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# 10.2: Showing Linear Independence

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We have seen two different ways to show a set of vectors is linearly dependent: we can either find a linear combination of the vectors which is equal to zero, or we can express one of the vectors as a linear combination of the other vectors. On the other hand, to check that a set of vectors is linearly $$\textit{independent}$$, we must check that every linear combination of our vectors with non-vanishing coefficients gives something other than the zero vector. Equivalently, to show that the set $$v_{1}, v_{2}, \ldots, v_{n}$$ is linearly independent, we must show that the equation $$c_{1} v_{1}+c_{2} v_{2} + \cdots + c_{n} v_{n}=0$$ has no solutions other than $$c_{1}=c_{2}=\cdots=c_{n}=0.$$

Example 109

Consider the following vectors in $$\Re^{3}$$:
$v_{1}=\begin{pmatrix}0\\0\\2\end{pmatrix}, \qquad v_{2}=\begin{pmatrix}2\\2\\1\end{pmatrix}, \qquad v_{3}=\begin{pmatrix}1\\4\\3\end{pmatrix}.$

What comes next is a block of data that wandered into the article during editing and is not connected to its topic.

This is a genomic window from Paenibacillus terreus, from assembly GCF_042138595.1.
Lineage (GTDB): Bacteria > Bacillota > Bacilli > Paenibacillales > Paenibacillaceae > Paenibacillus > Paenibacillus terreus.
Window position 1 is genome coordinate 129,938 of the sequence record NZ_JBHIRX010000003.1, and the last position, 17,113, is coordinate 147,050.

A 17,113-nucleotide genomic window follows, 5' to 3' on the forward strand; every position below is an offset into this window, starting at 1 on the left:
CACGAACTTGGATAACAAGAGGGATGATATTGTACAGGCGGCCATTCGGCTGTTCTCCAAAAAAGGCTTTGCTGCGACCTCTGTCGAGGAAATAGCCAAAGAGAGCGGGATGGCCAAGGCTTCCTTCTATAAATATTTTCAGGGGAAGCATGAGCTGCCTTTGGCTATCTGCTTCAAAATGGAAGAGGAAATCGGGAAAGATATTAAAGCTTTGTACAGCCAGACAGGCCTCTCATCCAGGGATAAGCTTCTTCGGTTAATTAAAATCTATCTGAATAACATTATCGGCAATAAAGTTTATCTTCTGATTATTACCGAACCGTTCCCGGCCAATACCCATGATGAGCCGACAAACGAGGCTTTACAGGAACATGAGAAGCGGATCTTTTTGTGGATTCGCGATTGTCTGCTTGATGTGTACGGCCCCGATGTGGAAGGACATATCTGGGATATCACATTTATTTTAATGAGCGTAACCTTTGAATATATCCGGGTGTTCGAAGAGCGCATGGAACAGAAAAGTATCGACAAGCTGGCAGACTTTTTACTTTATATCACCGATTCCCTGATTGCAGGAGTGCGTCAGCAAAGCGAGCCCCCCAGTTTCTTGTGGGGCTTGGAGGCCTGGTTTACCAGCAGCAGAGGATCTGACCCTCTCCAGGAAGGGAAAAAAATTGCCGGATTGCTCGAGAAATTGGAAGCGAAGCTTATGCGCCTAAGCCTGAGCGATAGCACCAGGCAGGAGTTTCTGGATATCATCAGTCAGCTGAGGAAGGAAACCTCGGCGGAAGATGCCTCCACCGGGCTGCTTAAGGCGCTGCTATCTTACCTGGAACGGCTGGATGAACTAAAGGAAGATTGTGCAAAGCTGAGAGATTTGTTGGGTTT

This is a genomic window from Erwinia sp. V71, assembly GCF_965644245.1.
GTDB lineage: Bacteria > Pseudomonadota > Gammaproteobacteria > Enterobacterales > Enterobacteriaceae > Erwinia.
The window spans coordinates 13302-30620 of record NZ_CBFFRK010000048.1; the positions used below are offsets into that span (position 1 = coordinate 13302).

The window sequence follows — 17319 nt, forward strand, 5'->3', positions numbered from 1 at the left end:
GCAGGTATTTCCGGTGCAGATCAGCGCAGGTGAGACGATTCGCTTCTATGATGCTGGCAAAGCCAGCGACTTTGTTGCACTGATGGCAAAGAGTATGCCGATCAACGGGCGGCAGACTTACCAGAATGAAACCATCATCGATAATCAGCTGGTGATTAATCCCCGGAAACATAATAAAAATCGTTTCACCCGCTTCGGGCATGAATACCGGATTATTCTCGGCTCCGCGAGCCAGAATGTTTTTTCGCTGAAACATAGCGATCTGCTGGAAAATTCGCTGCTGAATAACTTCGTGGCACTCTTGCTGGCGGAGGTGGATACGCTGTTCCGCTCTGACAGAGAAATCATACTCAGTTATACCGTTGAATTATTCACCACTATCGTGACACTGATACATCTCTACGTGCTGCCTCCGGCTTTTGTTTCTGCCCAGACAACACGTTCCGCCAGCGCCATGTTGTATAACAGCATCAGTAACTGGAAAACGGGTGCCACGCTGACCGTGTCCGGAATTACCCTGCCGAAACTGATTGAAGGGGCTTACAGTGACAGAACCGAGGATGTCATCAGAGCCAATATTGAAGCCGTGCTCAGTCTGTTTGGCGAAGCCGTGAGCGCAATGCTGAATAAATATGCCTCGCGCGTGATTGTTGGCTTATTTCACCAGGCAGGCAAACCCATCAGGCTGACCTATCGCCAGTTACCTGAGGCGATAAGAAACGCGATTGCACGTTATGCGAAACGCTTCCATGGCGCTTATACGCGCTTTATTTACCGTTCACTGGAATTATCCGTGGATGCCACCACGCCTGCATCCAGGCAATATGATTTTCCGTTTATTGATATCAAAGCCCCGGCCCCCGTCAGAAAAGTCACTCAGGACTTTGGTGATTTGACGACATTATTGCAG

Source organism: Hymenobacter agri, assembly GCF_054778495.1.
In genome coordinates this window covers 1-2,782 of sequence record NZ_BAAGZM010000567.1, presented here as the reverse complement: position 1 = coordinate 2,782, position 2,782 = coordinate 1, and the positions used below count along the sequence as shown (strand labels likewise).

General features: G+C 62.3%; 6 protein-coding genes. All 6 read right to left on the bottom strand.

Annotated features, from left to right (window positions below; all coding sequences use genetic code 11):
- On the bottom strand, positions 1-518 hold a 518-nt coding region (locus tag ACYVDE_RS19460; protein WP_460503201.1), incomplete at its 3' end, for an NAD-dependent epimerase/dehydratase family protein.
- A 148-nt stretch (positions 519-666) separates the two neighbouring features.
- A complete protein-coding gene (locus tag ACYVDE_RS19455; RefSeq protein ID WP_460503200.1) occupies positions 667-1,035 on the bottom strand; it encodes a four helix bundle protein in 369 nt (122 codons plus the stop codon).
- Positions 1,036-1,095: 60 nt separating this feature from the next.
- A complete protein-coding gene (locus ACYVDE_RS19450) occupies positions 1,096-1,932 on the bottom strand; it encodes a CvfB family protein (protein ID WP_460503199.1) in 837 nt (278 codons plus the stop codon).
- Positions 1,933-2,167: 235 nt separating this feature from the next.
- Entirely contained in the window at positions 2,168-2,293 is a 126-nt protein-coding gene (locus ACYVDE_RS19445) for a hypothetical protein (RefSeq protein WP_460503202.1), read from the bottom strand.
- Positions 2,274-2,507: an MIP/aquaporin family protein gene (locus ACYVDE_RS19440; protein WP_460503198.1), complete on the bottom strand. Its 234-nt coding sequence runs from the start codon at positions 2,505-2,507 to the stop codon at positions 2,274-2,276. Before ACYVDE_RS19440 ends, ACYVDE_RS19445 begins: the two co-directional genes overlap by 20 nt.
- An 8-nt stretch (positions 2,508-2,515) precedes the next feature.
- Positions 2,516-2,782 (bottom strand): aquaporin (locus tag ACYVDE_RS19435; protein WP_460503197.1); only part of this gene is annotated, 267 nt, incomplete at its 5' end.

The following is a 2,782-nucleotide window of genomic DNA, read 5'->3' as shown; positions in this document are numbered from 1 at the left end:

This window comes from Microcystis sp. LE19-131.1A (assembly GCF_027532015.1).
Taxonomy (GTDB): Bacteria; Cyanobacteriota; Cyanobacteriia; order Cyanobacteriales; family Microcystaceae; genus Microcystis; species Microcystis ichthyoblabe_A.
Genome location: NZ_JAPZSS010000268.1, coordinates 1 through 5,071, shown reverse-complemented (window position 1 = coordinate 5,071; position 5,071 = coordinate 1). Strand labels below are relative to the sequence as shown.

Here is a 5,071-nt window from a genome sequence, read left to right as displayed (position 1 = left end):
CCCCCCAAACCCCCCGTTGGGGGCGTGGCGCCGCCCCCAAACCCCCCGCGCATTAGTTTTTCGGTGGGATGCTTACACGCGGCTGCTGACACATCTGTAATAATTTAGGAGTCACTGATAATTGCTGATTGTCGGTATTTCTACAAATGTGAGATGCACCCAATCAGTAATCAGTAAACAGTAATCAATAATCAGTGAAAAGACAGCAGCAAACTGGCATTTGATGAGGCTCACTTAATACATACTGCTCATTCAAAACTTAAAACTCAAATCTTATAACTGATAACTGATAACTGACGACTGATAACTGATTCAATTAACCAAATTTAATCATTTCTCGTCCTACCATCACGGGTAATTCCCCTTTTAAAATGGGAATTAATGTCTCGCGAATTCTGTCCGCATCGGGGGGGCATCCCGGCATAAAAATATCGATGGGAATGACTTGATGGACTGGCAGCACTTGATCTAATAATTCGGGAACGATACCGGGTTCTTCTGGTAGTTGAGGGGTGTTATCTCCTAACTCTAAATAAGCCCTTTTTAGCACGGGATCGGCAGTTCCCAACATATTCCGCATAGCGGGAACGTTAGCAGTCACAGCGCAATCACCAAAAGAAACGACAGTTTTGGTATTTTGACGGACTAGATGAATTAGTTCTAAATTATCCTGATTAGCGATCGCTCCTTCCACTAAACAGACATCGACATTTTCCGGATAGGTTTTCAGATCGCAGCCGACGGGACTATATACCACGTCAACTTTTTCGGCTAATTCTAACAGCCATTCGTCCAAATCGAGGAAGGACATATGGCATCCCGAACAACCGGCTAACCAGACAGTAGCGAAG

Are they linearly independent?

We need to see whether the system

$c^{1}v_{1} + c^{2}v_{2}+ c^{3}v_{3}=0$

has any solutions for $$c^{1}, c^{2}, c^{3}$$. We can rewrite this as a homogeneous system:

$\begin{pmatrix}v_{1}&v_{2}&v_{3}\end{pmatrix}\begin{pmatrix}c^{1}\\c^{2}\\c^{3}\end{pmatrix}=0.$

This system has solutions if and only if the matrix $$M=\begin{pmatrix}v_{1}&v_{2}&v_{3}\end{pmatrix}$$ is singular, so we should find the determinant of $$M$$:

$\det M = \det \begin{pmatrix} 0 & 2 & 1 \\ 0 & 2 & 4 \\ 2 & 1 & 3 \\ \end{pmatrix} = 2 \det \begin{pmatrix} 2 & 1 \\ 2 & 4 \\ \end{pmatrix} =12.$

Since the matrix $$M$$ has non-zero determinant, the only solution to the system of equations

$\begin{pmatrix}v_{1}&v_{2}&v_{3}\end{pmatrix}\begin{pmatrix}c^{1}\\c^{2}\\c^{3}\end{pmatrix}=0$

is $$c_{1}=c_{2}=c_{3}=0$$. So the vectors $$v_{1}, v_{2}, v_{3}$$ are linearly independent.